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The sake aroma profiles shown below are used for describing aroma classifications to the general public.
Ginjo-shu is rich in aromas suggestive of tree fruits, such as apple and pear, or tropical fruits like banana, melon and lychee. It is these aromas that are referred to as ginjo-ka. The element “ka” means aroma. The aroma comes from the esters produced by yeast in the fermentation process and is analogous to the secondary aroma in wine. To make sake with ginjo-ka, it is necessary to use highly polished rice and to employ painstaking care to create the right low-temperature conditions for fermentation. This brewing technique is known as ginjo-zukuri.
Some varieties of koshu, or long-aged sake, may have an aroma suggestive of clove, cinnamon or fenugreek.
Another type of aroma found in some koshu varieties is reminiscent of almond or walnut, while some forms of namazake may have a hazelnut aroma.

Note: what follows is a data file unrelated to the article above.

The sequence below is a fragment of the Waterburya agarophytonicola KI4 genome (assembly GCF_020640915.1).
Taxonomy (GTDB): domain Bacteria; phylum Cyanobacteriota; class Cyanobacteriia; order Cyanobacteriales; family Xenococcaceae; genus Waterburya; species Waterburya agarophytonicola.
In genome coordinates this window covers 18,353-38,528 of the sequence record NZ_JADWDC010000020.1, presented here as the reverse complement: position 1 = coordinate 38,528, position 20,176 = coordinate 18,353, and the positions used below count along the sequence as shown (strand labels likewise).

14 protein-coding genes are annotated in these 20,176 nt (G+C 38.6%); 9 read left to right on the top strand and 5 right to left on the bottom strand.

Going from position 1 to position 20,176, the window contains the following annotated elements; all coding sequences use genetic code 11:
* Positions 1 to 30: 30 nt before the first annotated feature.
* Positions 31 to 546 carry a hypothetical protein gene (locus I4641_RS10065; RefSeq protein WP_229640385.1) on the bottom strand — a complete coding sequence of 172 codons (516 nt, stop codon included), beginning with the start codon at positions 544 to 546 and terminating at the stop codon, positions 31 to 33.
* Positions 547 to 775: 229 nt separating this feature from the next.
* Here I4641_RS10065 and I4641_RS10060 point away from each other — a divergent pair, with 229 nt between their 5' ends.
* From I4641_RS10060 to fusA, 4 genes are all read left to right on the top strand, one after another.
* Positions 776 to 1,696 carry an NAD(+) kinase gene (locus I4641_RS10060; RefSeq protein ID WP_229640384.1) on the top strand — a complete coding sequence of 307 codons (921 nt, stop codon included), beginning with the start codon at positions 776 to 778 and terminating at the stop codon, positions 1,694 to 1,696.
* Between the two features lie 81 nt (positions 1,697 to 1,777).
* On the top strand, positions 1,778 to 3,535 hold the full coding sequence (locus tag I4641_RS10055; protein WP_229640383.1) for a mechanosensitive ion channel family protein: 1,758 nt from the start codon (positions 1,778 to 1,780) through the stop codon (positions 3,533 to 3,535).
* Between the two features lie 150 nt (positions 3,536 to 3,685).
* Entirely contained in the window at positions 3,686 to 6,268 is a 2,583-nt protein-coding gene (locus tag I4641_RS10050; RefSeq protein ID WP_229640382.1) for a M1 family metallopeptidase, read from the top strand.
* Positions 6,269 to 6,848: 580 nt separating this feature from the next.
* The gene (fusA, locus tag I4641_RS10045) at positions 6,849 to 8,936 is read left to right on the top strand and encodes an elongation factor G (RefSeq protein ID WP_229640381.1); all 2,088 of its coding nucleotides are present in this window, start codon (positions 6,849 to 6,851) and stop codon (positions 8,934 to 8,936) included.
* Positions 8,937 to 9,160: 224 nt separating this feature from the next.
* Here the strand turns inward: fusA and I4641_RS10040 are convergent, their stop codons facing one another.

Taruzake, or sake that has been stored in cedar casks, has a wood aroma, called kiga, which derives from the cedar used in the cask. Some sake varieties have an aroma evocative of green grass or roses.
Certain types of junmai-shu have a grainy aroma similar to that of the rice from which sake is made.
Koji has an aroma similar to mushroom. This comes through in certain types of namazake and young sake varieties.
Because sake contains large amounts of amino acids and sugars, it acquires color and a sweet burned aroma due to the Maillard reaction during aging. This ranges from a honey-like aroma to one resembling soy sauce, brown sugar or dried fruit in the case of koshu varieties that are allowed to age for several years.
Depending on fermenting conditions, some varieties of sake have an aroma similar to butter or cheese, or a vinegar-like aroma.